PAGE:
The team wants to retrieve samples from the mantle, six miles down, to learn more about what triggers undersea earthquakes, such as the one off Sumatra that caused the Boxing Day tsunami. They hope to study the deep rocks and mud for records of past climate change and to see if the deepest regions of Earth could harbour life.
The mantle samples will turn everyone into zombie neanderthals!
EAGLEBURGER: Probably. You know, President Nixon once suspected him. I'm surprised he didn't end up dead somewhere because of that.
Friday, June 03, 2005
But, anyway, it was a pretty good idea and it seems to fit in with CNN's new plan to do politics with a little bit less screaming. The idea is some version of an hourly nightly news show, split into 2 parts. One half would be scripted and hosted by liberals, and the other half would be done by conservatives. Neither would have to be an extremely partisan show, and nor would they in any sense be "debate" shows. Just two different versions of current important issues. The shows wouldn't necessarily cover the same issues - the choice of the issues themselves would be an important difference between the shows.
The idea is you get a kind of balance without turning everything into just dueling talking points. Ideally, the shows would be "news with persepctive" and not talk or interview shows (though interviews and roundtable discussions could be a part of them).
From a liberal perspective, of course, we'd actually get one liberal show on television, which is probably why such a thing will never happen. But it sounds like a good idea to me...
Our lawyer, Adam Bonin, has done a great job submitting public comments to the FEC on our behalf. It's a pretty interesting read overall, but I these bits captured my personal biggest issues with the whole thing quite well:
At their best, bloggers are true journalists, contacting sources, researching facts and raising public awareness of vital issues. Even at their "worst," bloggers perform the same function as talk radio hosts or opinion journalists in the print and televised media, energizing partisan supporters through humor, vitriol and innuendo. That which is allowed under the media exemption in other formats (TV, radio, print) should be equally permitted on the Internet. There is no legitimate reason to distinguish between Sean Hannity, Maureen Dowd, Bill O’Reilly and us in terms of who among us can freely speak in support of or opposition to federal candidates without incurring federal reporting obligations or contribution limits...
We also recognize the concern, as expressed via the comments being submitted by the
Institute for Politics, Democracy and the Internet and others, that to expand the media exemption to include bloggers would diminish “the privileged status the press currently enjoys.” Curiously referring to bloggers’ desire to equal treatment as “demands”, the IPDI portends that such an expansion would destroy campaign finance regulations and/or reporter shield laws.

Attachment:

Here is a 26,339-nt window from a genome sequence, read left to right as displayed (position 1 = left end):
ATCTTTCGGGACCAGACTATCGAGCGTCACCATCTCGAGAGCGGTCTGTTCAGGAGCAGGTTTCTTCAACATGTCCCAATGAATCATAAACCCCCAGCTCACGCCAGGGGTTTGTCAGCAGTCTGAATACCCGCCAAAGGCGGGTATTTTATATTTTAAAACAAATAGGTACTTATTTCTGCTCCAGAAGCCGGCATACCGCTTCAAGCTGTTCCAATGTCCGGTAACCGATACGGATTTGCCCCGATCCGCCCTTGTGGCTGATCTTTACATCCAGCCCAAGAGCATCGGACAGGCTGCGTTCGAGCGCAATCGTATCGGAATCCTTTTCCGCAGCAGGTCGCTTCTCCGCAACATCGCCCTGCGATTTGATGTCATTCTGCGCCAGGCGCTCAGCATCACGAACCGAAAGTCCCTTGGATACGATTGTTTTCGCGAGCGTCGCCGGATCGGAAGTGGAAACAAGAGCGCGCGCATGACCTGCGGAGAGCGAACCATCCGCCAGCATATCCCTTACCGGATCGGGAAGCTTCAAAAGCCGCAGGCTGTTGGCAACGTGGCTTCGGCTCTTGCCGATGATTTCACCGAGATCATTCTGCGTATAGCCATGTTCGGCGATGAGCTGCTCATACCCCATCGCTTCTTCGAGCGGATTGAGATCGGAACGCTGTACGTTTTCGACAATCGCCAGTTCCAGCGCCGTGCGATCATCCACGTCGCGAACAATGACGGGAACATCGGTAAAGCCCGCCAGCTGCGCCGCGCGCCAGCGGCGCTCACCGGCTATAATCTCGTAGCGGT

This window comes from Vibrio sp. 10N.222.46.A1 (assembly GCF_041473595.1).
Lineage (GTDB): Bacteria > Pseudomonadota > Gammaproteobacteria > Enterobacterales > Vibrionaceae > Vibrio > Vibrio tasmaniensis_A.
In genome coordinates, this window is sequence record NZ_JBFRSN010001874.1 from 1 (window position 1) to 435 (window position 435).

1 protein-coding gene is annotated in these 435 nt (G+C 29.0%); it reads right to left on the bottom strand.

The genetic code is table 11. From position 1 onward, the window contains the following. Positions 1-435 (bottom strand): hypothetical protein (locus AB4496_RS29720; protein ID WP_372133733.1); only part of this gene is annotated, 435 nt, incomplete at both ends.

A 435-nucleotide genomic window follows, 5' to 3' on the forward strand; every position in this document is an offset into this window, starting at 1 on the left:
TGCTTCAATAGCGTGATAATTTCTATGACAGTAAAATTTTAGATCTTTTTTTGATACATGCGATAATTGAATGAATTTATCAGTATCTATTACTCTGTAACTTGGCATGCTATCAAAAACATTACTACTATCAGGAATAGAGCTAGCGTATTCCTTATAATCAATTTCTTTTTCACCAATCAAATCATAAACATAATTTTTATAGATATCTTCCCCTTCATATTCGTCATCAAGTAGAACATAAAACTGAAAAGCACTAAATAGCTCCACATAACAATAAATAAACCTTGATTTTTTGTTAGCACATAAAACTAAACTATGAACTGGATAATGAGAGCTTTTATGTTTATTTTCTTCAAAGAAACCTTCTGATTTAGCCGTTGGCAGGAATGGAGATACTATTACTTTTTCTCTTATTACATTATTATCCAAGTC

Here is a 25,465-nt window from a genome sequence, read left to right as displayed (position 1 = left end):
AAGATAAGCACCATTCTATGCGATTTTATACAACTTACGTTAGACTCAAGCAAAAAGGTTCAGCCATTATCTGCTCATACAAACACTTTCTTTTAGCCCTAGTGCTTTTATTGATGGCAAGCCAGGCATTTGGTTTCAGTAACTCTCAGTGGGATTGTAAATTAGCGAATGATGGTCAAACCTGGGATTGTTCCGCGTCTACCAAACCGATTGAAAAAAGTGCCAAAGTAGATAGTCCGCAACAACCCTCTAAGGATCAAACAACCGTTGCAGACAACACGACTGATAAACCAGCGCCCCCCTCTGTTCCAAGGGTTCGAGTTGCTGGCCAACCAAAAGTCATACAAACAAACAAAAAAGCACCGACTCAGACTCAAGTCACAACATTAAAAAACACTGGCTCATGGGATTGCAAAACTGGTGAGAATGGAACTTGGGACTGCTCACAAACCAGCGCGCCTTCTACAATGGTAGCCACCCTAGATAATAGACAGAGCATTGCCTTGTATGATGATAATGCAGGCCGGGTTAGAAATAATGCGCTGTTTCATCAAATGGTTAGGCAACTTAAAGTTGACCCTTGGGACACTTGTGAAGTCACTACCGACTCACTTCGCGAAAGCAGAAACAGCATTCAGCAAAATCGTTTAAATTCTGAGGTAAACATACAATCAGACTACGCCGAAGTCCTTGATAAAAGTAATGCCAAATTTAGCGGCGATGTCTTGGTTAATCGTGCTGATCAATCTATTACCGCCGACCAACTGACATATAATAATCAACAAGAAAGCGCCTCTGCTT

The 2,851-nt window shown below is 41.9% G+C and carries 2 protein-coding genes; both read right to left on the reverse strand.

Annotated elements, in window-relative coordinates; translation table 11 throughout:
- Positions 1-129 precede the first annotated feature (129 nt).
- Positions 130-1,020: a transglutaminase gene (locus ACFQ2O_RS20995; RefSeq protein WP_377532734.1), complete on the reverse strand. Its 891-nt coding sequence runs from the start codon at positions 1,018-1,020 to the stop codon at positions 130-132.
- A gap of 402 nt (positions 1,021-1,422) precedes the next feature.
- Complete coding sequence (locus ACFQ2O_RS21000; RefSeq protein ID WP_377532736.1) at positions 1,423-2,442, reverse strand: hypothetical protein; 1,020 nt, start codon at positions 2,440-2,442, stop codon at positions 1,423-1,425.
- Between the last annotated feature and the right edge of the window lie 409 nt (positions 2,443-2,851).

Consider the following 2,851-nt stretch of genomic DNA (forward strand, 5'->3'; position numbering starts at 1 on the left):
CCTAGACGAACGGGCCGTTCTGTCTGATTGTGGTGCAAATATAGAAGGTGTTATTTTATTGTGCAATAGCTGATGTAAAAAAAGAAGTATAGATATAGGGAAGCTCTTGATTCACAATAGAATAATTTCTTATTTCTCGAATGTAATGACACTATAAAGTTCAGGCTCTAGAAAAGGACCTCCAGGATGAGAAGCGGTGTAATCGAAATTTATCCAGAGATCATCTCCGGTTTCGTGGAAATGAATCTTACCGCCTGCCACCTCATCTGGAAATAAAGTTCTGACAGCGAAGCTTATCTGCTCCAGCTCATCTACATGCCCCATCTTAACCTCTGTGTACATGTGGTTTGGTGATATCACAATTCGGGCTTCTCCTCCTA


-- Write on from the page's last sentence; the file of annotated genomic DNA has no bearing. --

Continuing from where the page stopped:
Such claims are either legally irrelevant or factually invalid, and often both. Neither the First Amendment nor our federal campaign finance laws exist in order to entrench a regime in which only an elite class of speakers possessed rights to speak out on political affairs (and be paid for doing so). The duties of the Federal Election Commission, according to its own website, "are to disclose campaign finance information, to enforce the provisions of the law such as the limits and prohibitions on contributions, and to oversee the public funding of Presidential elections." The FEC does not exist to ensure that a particular type "privileged status" is given only to one preferred group of "serious" media members. Indeed, the FEC has long extended the media exemption beyond a selected caste of the j-school anointed to include such entities as MTV, and even the National Rifle Association was allowed to broadcast “NRAnews” in 2004 without being deemed to fall outside the restriction.
Moreover, as explained throughout this document, we can no longer pretend that
journalists and pundits currently operating under the media exemption are never themselves activists – have the IPDI leaders listened to talk radio during the past decade-plus? Did they miss every single one of Paul Begala and James Carville’s appearances as hosts on CNN’s "Crossfire" during the 2004 campaign while they were simultaneously functioning as consultants to the Kerry for President campaign? Have they not consulted the public records compiled at websites like OpenSecrets.org, which detail the massive personal campaign contributions made by the owners, editors and journalists of these sacrosanct media corporations? It would be profoundly ironic for the interests of established media organizations, which so gleefully reported on the rise of the blogosphere and its role in democratizing politics, to themselves contribute to building an iron wall between themselves and bloggers. The Internet did not only open up politics to citizen participation in the way the Framers intended; it did so to the news media as well, returning to the days when individual pamphleteers like Thomas Paine could rally a nation. Nothing in the First Amendment, campaign finance law or the FEC’s interpretation thereof suggests that the Freedom of the Press be limited to those who write without expressing opinion or passion.